6. Plant clipped evergreens. While evergreens are easily appreciated in bare winter beds, they’re also surprisingly useful in spring gardens. Use an evergreen hedge as a dark backdrop to show off pale blooms planted in front. Clip a few evergreen shrubs into spheres or pyramids to add structure to beds and balance the loose forms of billowing spring flowers.


Modern Landscape by Botanica Design
7. Add pollinator-friendly plants. While you’re planting perennial beds, consider including a few plants specifically chosen to support birds, bees, butterflies and other pollinators. Ideally, include a variety of nectar- and pollen-rich blooms in many colors (red, pink, bright violet, blue, yellow and orange) to support the widest range of pollinating birds and insects.

Consider the peak bloom time of plants to ensure there’s a steady stream of sustenance.

Traditional Landscape by Waterman & Sun
8. Spruce up shaded areas. Shaded areas can easily turn into forgotten corners of the garden. Instead, turn a dark area into a woodland destination that can be just as interesting and colorful as brighter areas. white pansies line the pathway amidst a woodland planting of flowering hellebores, blue forget-me-nots, lush ferns and pink azaleas.


Traditional Landscape by MJ McCabe-Garden Design
9. Plant a sweet-smelling climber. Add a romantic element to garden pathways and trellises with a fragrant vine or climbing shrub rose. Plant near bedroom windows or along pathways leading to the home so that the fragrance will be carried on the breeze into sleeping and sitting areas.

Traditional Landscape by Enroot Landscape Planning and Design
10. Add a water element. Water can be used in several ways to show off spring gardens and add interest to landscapes year-round. Trickling water in fountains and sloped water elements add movement and a pleasant sound. Still-water elements like pools and basins add a reflective quality and sense of depth.

FOUR CAN’T-MISS WAYS TO ATTRACT BIRDS TO YOUR YARD OR DECK

bird house

Sometimes those who would like to attract birds to their home will ask if there are any special “tricks” to success other than putting out a bird feeder or birdbath.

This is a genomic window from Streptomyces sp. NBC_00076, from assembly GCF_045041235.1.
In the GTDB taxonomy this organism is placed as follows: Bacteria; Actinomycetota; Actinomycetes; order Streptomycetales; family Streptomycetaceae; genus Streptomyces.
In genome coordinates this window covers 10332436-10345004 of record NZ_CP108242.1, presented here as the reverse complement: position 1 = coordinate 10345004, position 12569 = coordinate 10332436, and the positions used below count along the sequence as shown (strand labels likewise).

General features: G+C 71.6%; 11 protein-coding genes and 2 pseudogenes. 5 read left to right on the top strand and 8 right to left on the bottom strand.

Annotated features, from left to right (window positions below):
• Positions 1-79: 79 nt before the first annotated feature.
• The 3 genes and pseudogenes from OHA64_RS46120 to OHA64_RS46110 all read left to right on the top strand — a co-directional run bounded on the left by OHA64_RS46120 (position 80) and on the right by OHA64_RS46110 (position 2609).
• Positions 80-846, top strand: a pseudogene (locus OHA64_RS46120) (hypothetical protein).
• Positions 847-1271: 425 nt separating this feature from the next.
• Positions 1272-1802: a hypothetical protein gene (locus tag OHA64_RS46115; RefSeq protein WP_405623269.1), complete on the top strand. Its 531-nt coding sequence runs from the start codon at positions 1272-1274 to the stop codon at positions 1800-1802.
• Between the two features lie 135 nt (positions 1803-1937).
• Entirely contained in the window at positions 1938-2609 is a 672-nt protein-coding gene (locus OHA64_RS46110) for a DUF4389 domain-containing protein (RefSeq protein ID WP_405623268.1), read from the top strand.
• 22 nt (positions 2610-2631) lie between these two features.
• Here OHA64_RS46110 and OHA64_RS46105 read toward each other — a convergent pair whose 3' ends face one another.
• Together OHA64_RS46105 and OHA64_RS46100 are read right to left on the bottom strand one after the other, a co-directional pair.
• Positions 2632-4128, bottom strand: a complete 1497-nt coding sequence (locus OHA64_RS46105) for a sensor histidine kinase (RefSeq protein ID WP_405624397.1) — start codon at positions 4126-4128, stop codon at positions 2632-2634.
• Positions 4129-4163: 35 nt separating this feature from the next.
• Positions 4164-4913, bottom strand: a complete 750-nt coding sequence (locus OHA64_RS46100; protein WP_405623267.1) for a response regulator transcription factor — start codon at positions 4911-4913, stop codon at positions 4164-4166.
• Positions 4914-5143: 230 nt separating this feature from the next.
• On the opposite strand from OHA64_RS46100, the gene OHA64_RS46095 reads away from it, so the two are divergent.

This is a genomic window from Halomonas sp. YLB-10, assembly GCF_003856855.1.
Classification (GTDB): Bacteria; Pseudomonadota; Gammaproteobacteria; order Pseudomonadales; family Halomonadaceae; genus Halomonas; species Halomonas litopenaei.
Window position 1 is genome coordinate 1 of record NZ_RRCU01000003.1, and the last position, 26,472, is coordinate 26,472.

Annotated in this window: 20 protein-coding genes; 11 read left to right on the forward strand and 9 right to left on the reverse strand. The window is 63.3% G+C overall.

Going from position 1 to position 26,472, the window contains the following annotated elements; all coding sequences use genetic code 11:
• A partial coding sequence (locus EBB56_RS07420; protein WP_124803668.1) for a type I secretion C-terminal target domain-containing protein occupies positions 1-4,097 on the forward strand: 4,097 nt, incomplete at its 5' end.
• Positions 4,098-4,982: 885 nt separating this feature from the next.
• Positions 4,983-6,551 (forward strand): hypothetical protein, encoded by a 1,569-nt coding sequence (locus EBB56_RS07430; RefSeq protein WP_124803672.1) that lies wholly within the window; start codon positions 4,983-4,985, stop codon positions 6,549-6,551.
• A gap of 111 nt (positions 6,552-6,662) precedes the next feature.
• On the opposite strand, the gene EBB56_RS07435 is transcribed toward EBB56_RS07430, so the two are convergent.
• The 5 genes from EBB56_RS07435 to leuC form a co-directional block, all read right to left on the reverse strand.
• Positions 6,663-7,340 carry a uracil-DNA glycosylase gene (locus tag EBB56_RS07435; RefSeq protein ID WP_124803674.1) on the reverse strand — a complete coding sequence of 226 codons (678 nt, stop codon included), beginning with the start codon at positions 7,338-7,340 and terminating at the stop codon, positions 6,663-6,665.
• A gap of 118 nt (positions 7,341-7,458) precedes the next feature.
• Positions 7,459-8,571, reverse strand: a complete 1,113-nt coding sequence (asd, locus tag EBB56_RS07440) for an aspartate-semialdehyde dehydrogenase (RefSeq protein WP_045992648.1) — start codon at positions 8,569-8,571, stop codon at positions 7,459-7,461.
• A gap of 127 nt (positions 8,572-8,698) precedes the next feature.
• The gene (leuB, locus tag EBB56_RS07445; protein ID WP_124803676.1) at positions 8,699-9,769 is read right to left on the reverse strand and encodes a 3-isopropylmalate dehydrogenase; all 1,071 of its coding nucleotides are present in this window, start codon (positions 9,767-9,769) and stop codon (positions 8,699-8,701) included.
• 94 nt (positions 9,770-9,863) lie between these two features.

The quick answer is yes!

Here are four proven ways to attract a maximum number bird species to your yard.   Not only will you get to see them, but you also will be helping them on their long migration journeys or to get through a cold winter. A well-stocked yard or deck, following the advice below, can help hundreds of birds to be healthier during the year and can help dozens survive a tough winter.  How cool is that?

1. BUBBLES AND DRIPS

Birds certainly need water, but they may not always know you have made it available. This is especially true of spring and fall migrants who are just passing through. The best way to “advertise” is to let them hear the water by using a fountain pump or a small drip hose.

Drippers, small fountains, bubblers and misters are very popular with our feathered friends. They are reasonably inexpensive and are available online and at most bird supply stores.  I like to think about migrant species such as warblers, vireos, and flycatchers stopping off for a refreshing drink (and snack) on their way from Canada to Central America.

2. “SMORGASBIRD”

Different birds eat different things, so it helps to offer a variety of food types. Native plants that provide seeds, berries and insects are the best and most natural way to offer food for wild birds. You can supplement that with feeders. Here are some tips:

  • Black-Oil Sunflower is the most popular bird seed, and attracts a variety of birds to your feeder.  Blue jays, cardinals, chickadees, finches, nuthatches, and sparrows love it.  New to backyard birding?  Black-oil sunflower seeds are a great place to start!
  • Thistle or Nyjer is a small, high quality, seed that goldfinches love. These birds have a beautiful gold color and they are a pleasure to watch along with their cousins, the red-hued house finches and bright-colored buntings. Thistle seed requires a special bird (finch) feeder with smaller holes,